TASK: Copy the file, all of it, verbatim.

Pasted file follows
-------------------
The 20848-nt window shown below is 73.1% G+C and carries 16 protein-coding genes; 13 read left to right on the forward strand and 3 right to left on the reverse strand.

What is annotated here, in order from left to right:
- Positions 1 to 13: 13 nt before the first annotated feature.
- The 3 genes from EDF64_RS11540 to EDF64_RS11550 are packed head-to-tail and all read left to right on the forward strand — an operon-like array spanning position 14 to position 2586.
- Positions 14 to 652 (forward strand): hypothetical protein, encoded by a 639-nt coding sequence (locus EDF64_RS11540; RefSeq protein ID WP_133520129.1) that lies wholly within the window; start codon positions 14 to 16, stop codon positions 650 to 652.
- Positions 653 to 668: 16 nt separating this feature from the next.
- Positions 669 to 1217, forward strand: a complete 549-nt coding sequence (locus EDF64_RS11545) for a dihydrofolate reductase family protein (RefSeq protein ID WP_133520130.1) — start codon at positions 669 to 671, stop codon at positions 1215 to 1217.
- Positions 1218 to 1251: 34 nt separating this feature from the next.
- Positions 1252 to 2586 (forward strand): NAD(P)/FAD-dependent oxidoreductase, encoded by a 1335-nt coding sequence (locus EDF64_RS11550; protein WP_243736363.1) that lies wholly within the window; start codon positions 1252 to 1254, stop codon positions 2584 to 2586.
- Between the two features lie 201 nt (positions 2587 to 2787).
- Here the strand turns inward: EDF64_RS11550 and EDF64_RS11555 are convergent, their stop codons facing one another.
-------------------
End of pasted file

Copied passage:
The 20848-nt window shown below is 73.1% G+C and carries 16 protein-coding genes; 13 read left to right on the forward strand and 3 right to left on the reverse strand.

What is annotated here, in order from left to right:
- Positions 1 to 13: 13 nt before the first annotated feature.
- The 3 genes from EDF64_RS11540 to EDF64_RS11550 are packed head-to-tail and all read left to right on the forward strand — an operon-like array spanning position 14 to position 2586.
- Positions 14 to 652 (forward strand): hypothetical protein, encoded by a 639-nt coding sequence (locus EDF64_RS11540; RefSeq protein ID WP_133520129.1) that lies wholly within the window; start codon positions 14 to 16, stop codon positions 650 to 652.
- Positions 653 to 668: 16 nt separating this feature from the next.
- Positions 669 to 1217, forward strand: a complete 549-nt coding sequence (locus EDF64_RS11545) for a dihydrofolate reductase family protein (RefSeq protein ID WP_133520130.1) — start codon at positions 669 to 671, stop codon at positions 1215 to 1217.
- Positions 1218 to 1251: 34 nt separating this feature from the next.
- Positions 1252 to 2586 (forward strand): NAD(P)/FAD-dependent oxidoreductase, encoded by a 1335-nt coding sequence (locus EDF64_RS11550; protein WP_243736363.1) that lies wholly within the window; start codon positions 1252 to 1254, stop codon positions 2584 to 2586.
- Between the two features lie 201 nt (positions 2587 to 2787).
- Here the strand turns inward: EDF64_RS11550 and EDF64_RS11555 are convergent, their stop codons facing one another.